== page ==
"Edelsten was found guilty in 1990 of soliciting former hitman Christopher Flannery to assault a former patient. A taped telephone conversation between Geoffrey and Leanne Edelsten in the 1980s about Flannery was the key evidence that convicted him. At one point in the conversation, Leanne asked: "Bashing up people, is that all he [Flannery] does?" Edelsten replied: "No, he kills people ... nice young fella."

Convicted and jailed for perverting the course of justice:

"Edelsten had provided a medical certificate in 1984 stating that Flannery was unfit to stand trial because of an infection following tattoo removal surgery, leading to the trial being adjourned and Flannery's case not being heard by a particular judge. Edelsten and Flannery's wife testified at a Victorian Medical Board hearing that Flannery was ill and in hospital and that he had no contact with Edelsten before or at the time of the assault. However Edelsten was jailed for one year for perverting the course of justice and soliciting an assault."

A crook and a spiv, and always was. Like many crooks and spivs over the years, he tried to use football clubs to launder his reputation. Some clubs were dumb enough (Sydney) or desperate enough (Carlton) to go along with it.
The first charge wasn’t his fault, they hoodwinked him into thinking they were real nurses!
971080D3-EE8C-4501-BF43-D8AE4F28FF57.jpeg
 

Gordon Farkas

Senior List
Mar 8, 2020
180
402
AFL Club
Geelong
The good doctor was the Peter Foster of the medical world.
He was also the Peter Foster of the football world.

The following extract is from "Football Ltd: The Inside Story of the AFL" (Garry Linnell, 1995)

*****​

Edelsten’s Dural mansion was packed on 31 July. There seemed to be people in every room of the house and the house had a lot of damn rooms. There were reports and photographers, television cameramen and sound men, publicity flacks and a general assortment of hangers-on.

The phone finally rang. It was Commissioner Hamilton. Congratulations, he told Edelsten. You now own the Sydney Swans.

The clubs had readily grabbed Edelsten’s cash. In the end, the Commission had brought a white board into the board room and divided it in two. On the left side it wrote Edelsten’s bid. On the right, Seller’s final bid. It was, of course, no contest.

And now the celebrations were well underway. Pritchard had achieved his dream. Edelsten was now more famous that he could have ever imagined. And Jim McKay had once again added to his reputation as a man who could get things fixed in football.

But an hour into the celebratory party, Edelsten asked Pritchard to meet him in a bedroom upstairs. They closed the door and sat on the edge of the bed.

The moment would remain forever etched in Pritchard’s memory. ‘We’re sitting there on the bed and he says, “mate, there’s something I’ve really got to tell you. The only problem is I don’t have a dime. I have no f*cking money whatsoever. So now we have to go out there tomorrow and find someone with the dough.”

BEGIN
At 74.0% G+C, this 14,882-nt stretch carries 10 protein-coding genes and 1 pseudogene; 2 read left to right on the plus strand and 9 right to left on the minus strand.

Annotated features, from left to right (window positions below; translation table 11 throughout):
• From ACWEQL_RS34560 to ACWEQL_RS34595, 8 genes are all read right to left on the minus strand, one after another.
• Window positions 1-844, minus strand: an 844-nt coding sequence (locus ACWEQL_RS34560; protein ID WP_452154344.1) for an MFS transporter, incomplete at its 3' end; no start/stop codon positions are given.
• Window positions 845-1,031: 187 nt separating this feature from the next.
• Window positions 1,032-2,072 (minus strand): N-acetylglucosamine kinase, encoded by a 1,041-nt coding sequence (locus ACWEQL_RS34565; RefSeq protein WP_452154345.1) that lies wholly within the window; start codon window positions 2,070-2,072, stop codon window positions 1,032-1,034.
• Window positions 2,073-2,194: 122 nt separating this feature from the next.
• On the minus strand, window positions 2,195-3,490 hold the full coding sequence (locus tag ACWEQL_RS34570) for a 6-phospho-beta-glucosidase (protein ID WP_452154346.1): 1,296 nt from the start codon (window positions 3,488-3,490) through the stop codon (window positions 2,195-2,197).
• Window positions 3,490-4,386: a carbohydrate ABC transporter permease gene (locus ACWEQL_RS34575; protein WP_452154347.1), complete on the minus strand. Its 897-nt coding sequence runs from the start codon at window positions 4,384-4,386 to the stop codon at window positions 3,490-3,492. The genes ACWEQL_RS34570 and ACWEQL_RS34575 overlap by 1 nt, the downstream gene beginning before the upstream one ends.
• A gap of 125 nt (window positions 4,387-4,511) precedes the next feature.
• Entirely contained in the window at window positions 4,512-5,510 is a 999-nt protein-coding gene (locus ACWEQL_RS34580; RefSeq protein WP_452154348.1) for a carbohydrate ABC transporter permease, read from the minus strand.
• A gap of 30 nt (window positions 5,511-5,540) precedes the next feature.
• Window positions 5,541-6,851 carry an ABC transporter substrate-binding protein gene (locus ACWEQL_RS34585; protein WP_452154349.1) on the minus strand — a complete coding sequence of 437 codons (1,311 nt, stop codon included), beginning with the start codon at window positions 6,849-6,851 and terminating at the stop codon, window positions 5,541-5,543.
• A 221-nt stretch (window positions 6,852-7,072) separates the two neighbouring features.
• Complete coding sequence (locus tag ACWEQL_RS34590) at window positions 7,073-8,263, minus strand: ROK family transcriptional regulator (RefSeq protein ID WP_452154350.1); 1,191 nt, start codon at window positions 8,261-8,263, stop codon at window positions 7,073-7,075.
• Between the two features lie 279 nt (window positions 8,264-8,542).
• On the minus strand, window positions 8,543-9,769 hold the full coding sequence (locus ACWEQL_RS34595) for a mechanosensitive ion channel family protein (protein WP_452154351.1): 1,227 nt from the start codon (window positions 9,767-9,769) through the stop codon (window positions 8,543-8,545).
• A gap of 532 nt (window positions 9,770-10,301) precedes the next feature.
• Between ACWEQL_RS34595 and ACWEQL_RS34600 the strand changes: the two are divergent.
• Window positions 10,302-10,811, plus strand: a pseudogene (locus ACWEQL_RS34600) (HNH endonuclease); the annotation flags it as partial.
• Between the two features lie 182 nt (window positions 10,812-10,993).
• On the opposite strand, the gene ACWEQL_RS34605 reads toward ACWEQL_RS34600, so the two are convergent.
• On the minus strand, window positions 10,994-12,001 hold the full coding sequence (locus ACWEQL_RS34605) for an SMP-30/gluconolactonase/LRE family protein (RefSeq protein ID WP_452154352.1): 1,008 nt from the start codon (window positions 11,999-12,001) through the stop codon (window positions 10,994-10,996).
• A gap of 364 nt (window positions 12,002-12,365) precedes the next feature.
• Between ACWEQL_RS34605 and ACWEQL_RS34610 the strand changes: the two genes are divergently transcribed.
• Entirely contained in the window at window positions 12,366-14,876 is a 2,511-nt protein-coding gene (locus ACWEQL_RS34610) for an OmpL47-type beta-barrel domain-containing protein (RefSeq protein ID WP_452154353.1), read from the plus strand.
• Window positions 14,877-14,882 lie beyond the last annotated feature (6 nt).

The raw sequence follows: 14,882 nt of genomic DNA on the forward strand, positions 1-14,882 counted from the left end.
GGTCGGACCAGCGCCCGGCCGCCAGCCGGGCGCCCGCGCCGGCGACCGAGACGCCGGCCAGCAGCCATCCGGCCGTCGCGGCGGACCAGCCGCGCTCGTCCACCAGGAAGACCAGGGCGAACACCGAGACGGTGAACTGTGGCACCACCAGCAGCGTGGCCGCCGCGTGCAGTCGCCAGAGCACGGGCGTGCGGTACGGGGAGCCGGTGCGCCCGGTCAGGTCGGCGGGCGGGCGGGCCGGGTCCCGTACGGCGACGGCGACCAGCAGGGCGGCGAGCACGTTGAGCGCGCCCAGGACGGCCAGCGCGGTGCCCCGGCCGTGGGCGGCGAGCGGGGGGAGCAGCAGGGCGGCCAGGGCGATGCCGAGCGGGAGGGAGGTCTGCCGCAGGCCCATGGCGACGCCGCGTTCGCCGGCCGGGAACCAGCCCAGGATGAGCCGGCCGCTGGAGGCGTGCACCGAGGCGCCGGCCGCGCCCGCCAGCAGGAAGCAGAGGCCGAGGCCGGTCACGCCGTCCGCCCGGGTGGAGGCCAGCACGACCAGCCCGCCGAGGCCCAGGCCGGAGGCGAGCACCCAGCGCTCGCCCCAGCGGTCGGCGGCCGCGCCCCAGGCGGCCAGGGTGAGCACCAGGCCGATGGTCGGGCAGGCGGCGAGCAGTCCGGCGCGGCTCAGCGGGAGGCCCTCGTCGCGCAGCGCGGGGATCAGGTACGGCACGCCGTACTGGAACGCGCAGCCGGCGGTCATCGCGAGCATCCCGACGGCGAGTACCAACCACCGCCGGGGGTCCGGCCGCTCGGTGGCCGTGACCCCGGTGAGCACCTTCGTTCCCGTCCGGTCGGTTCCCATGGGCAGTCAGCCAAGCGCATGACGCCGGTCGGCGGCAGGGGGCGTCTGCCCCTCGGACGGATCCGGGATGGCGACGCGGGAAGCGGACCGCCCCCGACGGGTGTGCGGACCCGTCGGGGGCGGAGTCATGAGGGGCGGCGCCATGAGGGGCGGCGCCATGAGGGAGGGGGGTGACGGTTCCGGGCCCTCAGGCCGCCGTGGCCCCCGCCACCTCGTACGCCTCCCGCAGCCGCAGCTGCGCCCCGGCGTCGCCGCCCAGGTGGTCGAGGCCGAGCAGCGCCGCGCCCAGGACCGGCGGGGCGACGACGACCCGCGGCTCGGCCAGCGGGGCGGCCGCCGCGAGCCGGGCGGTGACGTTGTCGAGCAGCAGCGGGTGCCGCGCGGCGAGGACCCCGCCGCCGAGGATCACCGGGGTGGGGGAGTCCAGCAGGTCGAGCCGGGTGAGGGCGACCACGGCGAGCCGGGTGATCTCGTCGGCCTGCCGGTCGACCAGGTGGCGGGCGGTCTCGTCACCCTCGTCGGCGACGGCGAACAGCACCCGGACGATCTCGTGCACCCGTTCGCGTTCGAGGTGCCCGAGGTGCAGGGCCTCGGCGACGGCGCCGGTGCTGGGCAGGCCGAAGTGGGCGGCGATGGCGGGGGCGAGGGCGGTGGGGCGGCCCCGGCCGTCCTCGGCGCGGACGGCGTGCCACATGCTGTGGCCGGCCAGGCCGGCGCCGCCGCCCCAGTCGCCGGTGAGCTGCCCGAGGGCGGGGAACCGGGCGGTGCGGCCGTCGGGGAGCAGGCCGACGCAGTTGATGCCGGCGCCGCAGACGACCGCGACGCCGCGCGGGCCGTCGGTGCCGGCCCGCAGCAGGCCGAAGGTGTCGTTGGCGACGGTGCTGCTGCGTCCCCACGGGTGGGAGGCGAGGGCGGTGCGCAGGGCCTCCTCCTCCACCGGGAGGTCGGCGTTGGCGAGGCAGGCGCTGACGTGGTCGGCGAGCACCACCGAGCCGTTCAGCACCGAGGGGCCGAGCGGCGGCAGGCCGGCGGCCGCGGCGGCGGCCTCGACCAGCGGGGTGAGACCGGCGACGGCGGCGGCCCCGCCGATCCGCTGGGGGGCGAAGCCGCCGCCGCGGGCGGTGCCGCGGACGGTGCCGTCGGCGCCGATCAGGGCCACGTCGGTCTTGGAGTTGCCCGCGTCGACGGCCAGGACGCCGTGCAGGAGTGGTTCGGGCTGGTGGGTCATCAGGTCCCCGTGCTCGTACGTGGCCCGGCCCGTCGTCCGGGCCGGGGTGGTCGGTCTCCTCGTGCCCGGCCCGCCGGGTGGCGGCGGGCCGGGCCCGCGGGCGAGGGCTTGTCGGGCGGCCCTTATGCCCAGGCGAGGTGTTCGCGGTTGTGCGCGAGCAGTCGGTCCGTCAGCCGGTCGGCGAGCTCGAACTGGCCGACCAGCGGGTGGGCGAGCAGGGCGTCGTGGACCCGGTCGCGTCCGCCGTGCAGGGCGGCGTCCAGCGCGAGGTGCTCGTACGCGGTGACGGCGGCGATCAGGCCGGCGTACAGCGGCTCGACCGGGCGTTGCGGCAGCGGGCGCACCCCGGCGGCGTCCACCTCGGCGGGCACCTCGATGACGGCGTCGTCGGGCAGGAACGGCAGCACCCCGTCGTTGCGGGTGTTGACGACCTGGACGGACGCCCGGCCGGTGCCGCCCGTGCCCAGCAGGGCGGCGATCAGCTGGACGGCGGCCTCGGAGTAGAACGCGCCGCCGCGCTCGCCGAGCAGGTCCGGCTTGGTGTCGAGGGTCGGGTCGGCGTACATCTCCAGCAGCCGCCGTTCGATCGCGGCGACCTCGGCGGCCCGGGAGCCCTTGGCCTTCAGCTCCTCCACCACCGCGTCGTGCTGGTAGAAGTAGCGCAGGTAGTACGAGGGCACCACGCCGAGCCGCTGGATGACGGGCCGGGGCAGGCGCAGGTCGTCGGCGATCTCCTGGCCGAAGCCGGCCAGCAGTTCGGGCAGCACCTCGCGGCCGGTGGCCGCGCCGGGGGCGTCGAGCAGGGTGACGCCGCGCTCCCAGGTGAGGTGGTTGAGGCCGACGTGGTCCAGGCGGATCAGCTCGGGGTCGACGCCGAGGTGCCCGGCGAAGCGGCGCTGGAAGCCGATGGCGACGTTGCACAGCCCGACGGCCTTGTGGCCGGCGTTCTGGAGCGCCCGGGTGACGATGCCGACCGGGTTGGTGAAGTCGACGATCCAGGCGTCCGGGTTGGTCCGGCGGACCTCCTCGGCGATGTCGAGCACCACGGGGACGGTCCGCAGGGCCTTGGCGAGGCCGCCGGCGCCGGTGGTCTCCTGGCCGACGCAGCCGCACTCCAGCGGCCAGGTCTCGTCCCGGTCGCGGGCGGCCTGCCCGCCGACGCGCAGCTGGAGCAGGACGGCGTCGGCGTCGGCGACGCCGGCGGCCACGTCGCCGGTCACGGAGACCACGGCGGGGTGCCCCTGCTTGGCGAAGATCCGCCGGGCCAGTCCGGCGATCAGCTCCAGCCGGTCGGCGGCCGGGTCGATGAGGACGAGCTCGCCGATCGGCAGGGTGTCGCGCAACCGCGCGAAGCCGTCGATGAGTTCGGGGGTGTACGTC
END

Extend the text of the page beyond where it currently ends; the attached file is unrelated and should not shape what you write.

‘I said “Jesus, I’ve already been through all that”.’

Pritchard, however, would not have to endure the agony of finding someone with money to invest in a football club. Instead, they would come to him. He just wouldn’t know about it until it was too late.

Edelsten had done business with many men over the years. One of them was a public accountant from Perth, Robert Nichevich. He was the major shareholder in a small public company with the name of Westeq Ltd.

Edelsten had been shopping around looking for an investor to help him expand the medical clinics. During one meeting, Edelsten excused himself. He had to rush off for a meeting concerning the Swans. Nichevich was interested. He introduced Edelsten to two partners, Phillip Grimaldi and Bob Coghill.

By the time Edelsten was due to make his second instalment of $250,000 to the VFL on 5 September, Westeq had agreed to fund it. The doctor had at last found what he’d been looking for.

At least, that is what he thought. But Westeq, which had only joined the stock exchange in 1983, had visions of something more. Grimaldi, Coghill and others drove a hard bargain with Edelsten. In return for their money, his shareholding in the venture would be slashed. The first thing Pritchard, who had set up a company called Powerplay to run the enterprise, knew about Westeq was when he was called to a meeting in the office of Grimaldi.

‘I got called into his office one day and I’d never met him before, he said ‘We’re the new owners of the Swans’ … I went from 25 per cent to 5 per cent in two and a half minutes,’ he would say later. ‘They told me that still wanted me to stay as chief executive, but that Geoff was not going to have much to do with the club. He’d be a figurehead.

‘They were all accountants. They weren’t keen on all the Edelsten stuff. The idea was to float the thing and raise money. They didn’t like the idea of pink helicopters…’


Whilst his shareholding had been cut significantly, Edelsten remained undeterred. He was the public face of the Sydney Swans. And the club would still need him if it hoped to be successful. And besides, not even the VFL Commission knew who really owned the Swans.
 
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pazza

Hall of Famer
Feb 18, 2003
31,780
5,783
Hoppers Crossing
AFL Club
Essendon
Other Teams
Liverpool
The end of an era. Private ownership in the competition was always a high risk business. He gave it one heck of a go though. The Swans of 1986 and 1987 were incredible.

They needed a coach who could handle it. Tom Hafey was the perfect fit.

The open cheque book meant they could get just about anyone. And they did.

Greg Williams
Gerard Healy
Jim Edmond
Merv Neagle
Glenn Coleman

They had arguably the most marketable footballer in the game in Warwick Capper, who sold that many bums on seats in Sydney it became box office footy.

Behind it was this bloke very few knew of...that was the Doc.